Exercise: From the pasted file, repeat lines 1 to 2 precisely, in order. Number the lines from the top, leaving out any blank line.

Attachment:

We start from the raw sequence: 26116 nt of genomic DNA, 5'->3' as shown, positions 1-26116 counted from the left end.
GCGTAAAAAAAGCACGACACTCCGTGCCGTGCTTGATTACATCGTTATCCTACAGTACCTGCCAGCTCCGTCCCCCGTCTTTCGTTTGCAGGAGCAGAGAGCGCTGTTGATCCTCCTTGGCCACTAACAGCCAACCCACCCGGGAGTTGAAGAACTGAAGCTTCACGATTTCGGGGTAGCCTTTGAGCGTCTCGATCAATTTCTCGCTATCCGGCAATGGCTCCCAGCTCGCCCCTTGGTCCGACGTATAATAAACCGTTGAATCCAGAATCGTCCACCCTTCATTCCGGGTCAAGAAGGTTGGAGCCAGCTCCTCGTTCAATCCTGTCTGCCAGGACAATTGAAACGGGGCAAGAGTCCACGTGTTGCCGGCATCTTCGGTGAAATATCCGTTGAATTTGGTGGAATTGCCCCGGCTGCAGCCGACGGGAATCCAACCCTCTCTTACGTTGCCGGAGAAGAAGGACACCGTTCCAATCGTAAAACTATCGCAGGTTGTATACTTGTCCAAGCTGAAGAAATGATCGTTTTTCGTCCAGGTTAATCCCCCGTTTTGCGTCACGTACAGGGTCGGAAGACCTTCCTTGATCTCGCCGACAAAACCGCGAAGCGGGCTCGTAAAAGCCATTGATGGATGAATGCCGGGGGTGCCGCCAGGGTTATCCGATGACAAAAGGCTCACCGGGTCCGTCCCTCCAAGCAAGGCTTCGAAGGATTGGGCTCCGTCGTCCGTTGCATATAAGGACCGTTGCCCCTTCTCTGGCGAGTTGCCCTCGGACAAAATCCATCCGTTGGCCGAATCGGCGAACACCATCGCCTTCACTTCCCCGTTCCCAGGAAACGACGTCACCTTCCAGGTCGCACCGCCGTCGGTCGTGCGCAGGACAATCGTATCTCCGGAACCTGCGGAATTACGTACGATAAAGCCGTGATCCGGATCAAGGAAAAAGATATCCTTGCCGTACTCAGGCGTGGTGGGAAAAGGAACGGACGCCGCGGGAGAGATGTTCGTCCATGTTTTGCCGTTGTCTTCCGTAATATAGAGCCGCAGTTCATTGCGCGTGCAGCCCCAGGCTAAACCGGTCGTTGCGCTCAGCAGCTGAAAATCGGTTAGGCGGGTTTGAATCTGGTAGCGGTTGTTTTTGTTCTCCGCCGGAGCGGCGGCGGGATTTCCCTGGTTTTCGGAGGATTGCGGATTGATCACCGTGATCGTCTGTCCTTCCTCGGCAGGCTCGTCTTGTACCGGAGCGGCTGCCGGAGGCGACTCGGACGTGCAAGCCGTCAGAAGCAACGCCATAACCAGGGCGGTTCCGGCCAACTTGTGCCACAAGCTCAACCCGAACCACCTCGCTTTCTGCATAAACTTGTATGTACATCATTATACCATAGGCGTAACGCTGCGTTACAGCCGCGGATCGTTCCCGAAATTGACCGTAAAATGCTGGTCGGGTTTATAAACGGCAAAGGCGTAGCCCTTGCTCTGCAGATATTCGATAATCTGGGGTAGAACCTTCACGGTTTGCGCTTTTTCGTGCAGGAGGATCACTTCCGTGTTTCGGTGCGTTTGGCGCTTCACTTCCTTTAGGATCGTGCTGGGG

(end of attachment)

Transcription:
We start from the raw sequence: 26116 nt of genomic DNA, 5'->3' as shown, positions 1-26116 counted from the left end.
GCGTAAAAAAAGCACGACACTCCGTGCCGTGCTTGATTACATCGTTATCCTACAGTACCTGCCAGCTCCGTCCCCCGTCTTTCGTTTGCAGGAGCAGAGAGCGCTGTTGATCCTCCTTGGCCACTAACAGCCAACCCACCCGGGAGTTGAAGAACTGAAGCTTCACGATTTCGGGGTAGCCTTTGAGCGTCTCGATCAATTTCTCGCTATCCGGCAATGGCTCCCAGCTCGCCCCTTGGTCCGACGTATAATAAACCGTTGAATCCAGAATCGTCCACCCTTCATTCCGGGTCAAGAAGGTTGGAGCCAGCTCCTCGTTCAATCCTGTCTGCCAGGACAATTGAAACGGGGCAAGAGTCCACGTGTTGCCGGCATCTTCGGTGAAATATCCGTTGAATTTGGTGGAATTGCCCCGGCTGCAGCCGACGGGAATCCAACCCTCTCTTACGTTGCCGGAGAAGAAGGACACCGTTCCAATCGTAAAACTATCGCAGGTTGTATACTTGTCCAAGCTGAAGAAATGATCGTTTTTCGTCCAGGTTAATCCCCCGTTTTGCGTCACGTACAGGGTCGGAAGACCTTCCTTGATCTCGCCGACAAAACCGCGAAGCGGGCTCGTAAAAGCCATTGATGGATGAATGCCGGGGGTGCCGCCAGGGTTATCCGATGACAAAAGGCTCACCGGGTCCGTCCCTCCAAGCAAGGCTTCGAAGGATTGGGCTCCGTCGTCCGTTGCATATAAGGACCGTTGCCCCTTCTCTGGCGAGTTGCCCTCGGACAAAATCCATCCGTTGGCCGAATCGGCGAACACCATCGCCTTCACTTCCCCGTTCCCAGGAAACGACGTCACCTTCCAGGTCGCACCGCCGTCGGTCGTGCGCAGGACAATCGTATCTCCGGAACCTGCGGAATTACGTACGATAAAGCCGTGATCCGGATCAAGGAAAAAGATATCCTTGCCGTACTCAGGCGTGGTGGGAAAAGGAACGGACGCCGCGGGAGAGATGTTCGTCCATGTTTTGCCGTTGTCTTCCGTAATATAGAGCCGCAGTTCATTGCGCGTGCAGCCCCAGGCTAAACCGGTCGTTGCGCTCAGCAGCTGAAAATCGGTTAGGCGGGTTTGAATCTGGTAGCGGTTGTTTTTGTTCTCCGCCGGAGCGGCGGCGGGATTTCCCTGGTTTTCGGAGGATTGCGGATTGATCACCGTGATCGTCTGTCCTTCCTCGGCAGGCTCGTCTTGTACCGGAGCGGCTGCCGGAGGCGACTCGGACGTGCAAGCCGTCAGAAGCAACGCCATAACCAGGGCGGTTCCGGCCAACTTGTGCCACAAGCTCAACCCGAACCACCTCGCTTTCTGCATAAACTTGTATGTACATCATTATACCATAGGCGTAACGCTGCGTTACAGCCGCGGATCGTTCCCGAAATTGACCGTAAAATGCTGGTCGGGTTTATAAACGGCAAAGGCGTAGCCCTTGCTCTGCAGATATTCGATAATCTGGGGTAGAACCTTCACGGTTTGCGCTTTTTCGTGCAGGAGGATCACTTCCGTGTTTCGGTGCGTTTGGCGCTTCACTTCCTTTAGGATCGTGCTGGGG